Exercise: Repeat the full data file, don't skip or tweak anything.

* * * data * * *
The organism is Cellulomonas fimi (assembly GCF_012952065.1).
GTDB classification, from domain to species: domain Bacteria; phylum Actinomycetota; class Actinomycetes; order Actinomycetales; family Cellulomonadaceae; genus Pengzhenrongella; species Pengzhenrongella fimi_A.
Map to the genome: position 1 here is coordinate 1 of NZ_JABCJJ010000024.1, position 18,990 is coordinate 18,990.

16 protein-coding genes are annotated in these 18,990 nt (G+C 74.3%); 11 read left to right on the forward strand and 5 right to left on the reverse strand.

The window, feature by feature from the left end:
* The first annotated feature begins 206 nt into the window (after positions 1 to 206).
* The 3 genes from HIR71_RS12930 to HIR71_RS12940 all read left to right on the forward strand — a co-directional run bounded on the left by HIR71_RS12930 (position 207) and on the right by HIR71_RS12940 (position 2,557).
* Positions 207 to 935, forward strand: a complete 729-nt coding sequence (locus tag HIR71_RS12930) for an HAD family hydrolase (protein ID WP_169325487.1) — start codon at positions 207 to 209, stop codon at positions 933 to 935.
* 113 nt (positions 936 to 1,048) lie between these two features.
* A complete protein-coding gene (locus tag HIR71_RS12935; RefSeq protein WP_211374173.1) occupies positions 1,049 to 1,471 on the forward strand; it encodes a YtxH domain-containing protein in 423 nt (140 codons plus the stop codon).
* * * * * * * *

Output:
The organism is Cellulomonas fimi (assembly GCF_012952065.1).
GTDB classification, from domain to species: domain Bacteria; phylum Actinomycetota; class Actinomycetes; order Actinomycetales; family Cellulomonadaceae; genus Pengzhenrongella; species Pengzhenrongella fimi_A.
Map to the genome: position 1 here is coordinate 1 of NZ_JABCJJ010000024.1, position 18,990 is coordinate 18,990.

16 protein-coding genes are annotated in these 18,990 nt (G+C 74.3%); 11 read left to right on the forward strand and 5 right to left on the reverse strand.

The window, feature by feature from the left end:
* The first annotated feature begins 206 nt into the window (after positions 1 to 206).
* The 3 genes from HIR71_RS12930 to HIR71_RS12940 all read left to right on the forward strand — a co-directional run bounded on the left by HIR71_RS12930 (position 207) and on the right by HIR71_RS12940 (position 2,557).
* Positions 207 to 935, forward strand: a complete 729-nt coding sequence (locus tag HIR71_RS12930) for an HAD family hydrolase (protein ID WP_169325487.1) — start codon at positions 207 to 209, stop codon at positions 933 to 935.
* 113 nt (positions 936 to 1,048) lie between these two features.
* A complete protein-coding gene (locus tag HIR71_RS12935; RefSeq protein WP_211374173.1) occupies positions 1,049 to 1,471 on the forward strand; it encodes a YtxH domain-containing protein in 423 nt (140 codons plus the stop codon).